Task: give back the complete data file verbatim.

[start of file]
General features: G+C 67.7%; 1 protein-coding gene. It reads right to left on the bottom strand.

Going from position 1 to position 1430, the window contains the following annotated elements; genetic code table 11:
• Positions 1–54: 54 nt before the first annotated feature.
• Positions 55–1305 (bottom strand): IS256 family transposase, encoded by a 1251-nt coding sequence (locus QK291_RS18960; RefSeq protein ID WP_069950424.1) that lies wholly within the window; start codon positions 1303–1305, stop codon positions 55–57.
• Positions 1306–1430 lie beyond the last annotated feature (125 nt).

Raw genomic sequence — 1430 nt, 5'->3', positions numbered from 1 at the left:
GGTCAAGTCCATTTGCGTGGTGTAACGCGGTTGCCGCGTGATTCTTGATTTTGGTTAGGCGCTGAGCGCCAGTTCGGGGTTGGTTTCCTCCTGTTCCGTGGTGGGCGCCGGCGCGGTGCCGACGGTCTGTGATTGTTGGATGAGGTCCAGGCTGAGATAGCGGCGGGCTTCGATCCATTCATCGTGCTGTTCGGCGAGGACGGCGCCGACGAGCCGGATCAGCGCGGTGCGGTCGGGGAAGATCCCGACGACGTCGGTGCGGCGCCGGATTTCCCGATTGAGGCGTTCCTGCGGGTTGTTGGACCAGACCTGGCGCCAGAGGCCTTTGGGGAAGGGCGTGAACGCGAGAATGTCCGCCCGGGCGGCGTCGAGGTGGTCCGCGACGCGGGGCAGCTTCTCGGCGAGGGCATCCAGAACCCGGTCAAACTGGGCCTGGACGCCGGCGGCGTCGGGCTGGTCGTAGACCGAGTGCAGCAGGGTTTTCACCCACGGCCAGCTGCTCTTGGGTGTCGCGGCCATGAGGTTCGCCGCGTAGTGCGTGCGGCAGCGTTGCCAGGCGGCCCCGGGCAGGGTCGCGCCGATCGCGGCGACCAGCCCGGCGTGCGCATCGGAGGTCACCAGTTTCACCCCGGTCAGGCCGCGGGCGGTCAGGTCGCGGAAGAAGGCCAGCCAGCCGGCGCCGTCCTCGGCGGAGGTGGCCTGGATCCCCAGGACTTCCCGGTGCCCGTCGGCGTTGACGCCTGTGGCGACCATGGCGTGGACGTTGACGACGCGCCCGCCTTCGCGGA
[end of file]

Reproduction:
General features: G+C 67.7%; 1 protein-coding gene. It reads right to left on the bottom strand.

Going from position 1 to position 1430, the window contains the following annotated elements; genetic code table 11:
• Positions 1–54: 54 nt before the first annotated feature.
• Positions 55–1305 (bottom strand): IS256 family transposase, encoded by a 1251-nt coding sequence (locus QK291_RS18960; RefSeq protein ID WP_069950424.1) that lies wholly within the window; start codon positions 1303–1305, stop codon positions 55–57.
• Positions 1306–1430 lie beyond the last annotated feature (125 nt).

Raw genomic sequence — 1430 nt, 5'->3', positions numbered from 1 at the left:
GGTCAAGTCCATTTGCGTGGTGTAACGCGGTTGCCGCGTGATTCTTGATTTTGGTTAGGCGCTGAGCGCCAGTTCGGGGTTGGTTTCCTCCTGTTCCGTGGTGGGCGCCGGCGCGGTGCCGACGGTCTGTGATTGTTGGATGAGGTCCAGGCTGAGATAGCGGCGGGCTTCGATCCATTCATCGTGCTGTTCGGCGAGGACGGCGCCGACGAGCCGGATCAGCGCGGTGCGGTCGGGGAAGATCCCGACGACGTCGGTGCGGCGCCGGATTTCCCGATTGAGGCGTTCCTGCGGGTTGTTGGACCAGACCTGGCGCCAGAGGCCTTTGGGGAAGGGCGTGAACGCGAGAATGTCCGCCCGGGCGGCGTCGAGGTGGTCCGCGACGCGGGGCAGCTTCTCGGCGAGGGCATCCAGAACCCGGTCAAACTGGGCCTGGACGCCGGCGGCGTCGGGCTGGTCGTAGACCGAGTGCAGCAGGGTTTTCACCCACGGCCAGCTGCTCTTGGGTGTCGCGGCCATGAGGTTCGCCGCGTAGTGCGTGCGGCAGCGTTGCCAGGCGGCCCCGGGCAGGGTCGCGCCGATCGCGGCGACCAGCCCGGCGTGCGCATCGGAGGTCACCAGTTTCACCCCGGTCAGGCCGCGGGCGGTCAGGTCGCGGAAGAAGGCCAGCCAGCCGGCGCCGTCCTCGGCGGAGGTGGCCTGGATCCCCAGGACTTCCCGGTGCCCGTCGGCGTTGACGCCTGTGGCGACCATGGCGTGGACGTTGACGACGCGCCCGCCTTCGCGGA